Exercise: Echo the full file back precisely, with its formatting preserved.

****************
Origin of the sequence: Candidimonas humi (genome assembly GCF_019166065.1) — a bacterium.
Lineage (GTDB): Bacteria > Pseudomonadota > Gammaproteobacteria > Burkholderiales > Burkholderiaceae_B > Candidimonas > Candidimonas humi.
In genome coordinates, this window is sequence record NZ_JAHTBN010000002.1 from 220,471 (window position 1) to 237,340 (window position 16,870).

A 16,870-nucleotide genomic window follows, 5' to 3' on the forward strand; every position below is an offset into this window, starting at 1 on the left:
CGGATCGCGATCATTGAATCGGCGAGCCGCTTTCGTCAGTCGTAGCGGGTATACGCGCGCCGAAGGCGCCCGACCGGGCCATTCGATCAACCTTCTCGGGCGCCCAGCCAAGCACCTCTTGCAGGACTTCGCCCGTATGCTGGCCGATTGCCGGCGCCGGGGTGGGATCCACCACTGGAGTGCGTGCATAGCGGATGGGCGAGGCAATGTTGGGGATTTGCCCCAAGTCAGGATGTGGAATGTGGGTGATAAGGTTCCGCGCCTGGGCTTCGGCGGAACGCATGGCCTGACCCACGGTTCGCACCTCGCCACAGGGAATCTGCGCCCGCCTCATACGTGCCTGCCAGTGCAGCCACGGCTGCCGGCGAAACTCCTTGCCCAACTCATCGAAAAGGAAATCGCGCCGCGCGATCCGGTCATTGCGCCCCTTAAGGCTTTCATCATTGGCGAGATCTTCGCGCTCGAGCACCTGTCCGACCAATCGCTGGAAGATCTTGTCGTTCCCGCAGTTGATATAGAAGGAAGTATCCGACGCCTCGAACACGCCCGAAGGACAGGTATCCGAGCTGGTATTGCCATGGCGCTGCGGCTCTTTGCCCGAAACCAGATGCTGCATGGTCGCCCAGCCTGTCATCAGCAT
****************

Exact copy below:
Origin of the sequence: Candidimonas humi (genome assembly GCF_019166065.1) — a bacterium.
Lineage (GTDB): Bacteria > Pseudomonadota > Gammaproteobacteria > Burkholderiales > Burkholderiaceae_B > Candidimonas > Candidimonas humi.
In genome coordinates, this window is sequence record NZ_JAHTBN010000002.1 from 220,471 (window position 1) to 237,340 (window position 16,870).

A 16,870-nucleotide genomic window follows, 5' to 3' on the forward strand; every position below is an offset into this window, starting at 1 on the left:
CGGATCGCGATCATTGAATCGGCGAGCCGCTTTCGTCAGTCGTAGCGGGTATACGCGCGCCGAAGGCGCCCGACCGGGCCATTCGATCAACCTTCTCGGGCGCCCAGCCAAGCACCTCTTGCAGGACTTCGCCCGTATGCTGGCCGATTGCCGGCGCCGGGGTGGGATCCACCACTGGAGTGCGTGCATAGCGGATGGGCGAGGCAATGTTGGGGATTTGCCCCAAGTCAGGATGTGGAATGTGGGTGATAAGGTTCCGCGCCTGGGCTTCGGCGGAACGCATGGCCTGACCCACGGTTCGCACCTCGCCACAGGGAATCTGCGCCCGCCTCATACGTGCCTGCCAGTGCAGCCACGGCTGCCGGCGAAACTCCTTGCCCAACTCATCGAAAAGGAAATCGCGCCGCGCGATCCGGTCATTGCGCCCCTTAAGGCTTTCATCATTGGCGAGATCTTCGCGCTCGAGCACCTGTCCGACCAATCGCTGGAAGATCTTGTCGTTCCCGCAGTTGATATAGAAGGAAGTATCCGACGCCTCGAACACGCCCGAAGGACAGGTATCCGAGCTGGTATTGCCATGGCGCTGCGGCTCTTTGCCCGAAACCAGATGCTGCATGGTCGCCCAGCCTGTCATCAGCAT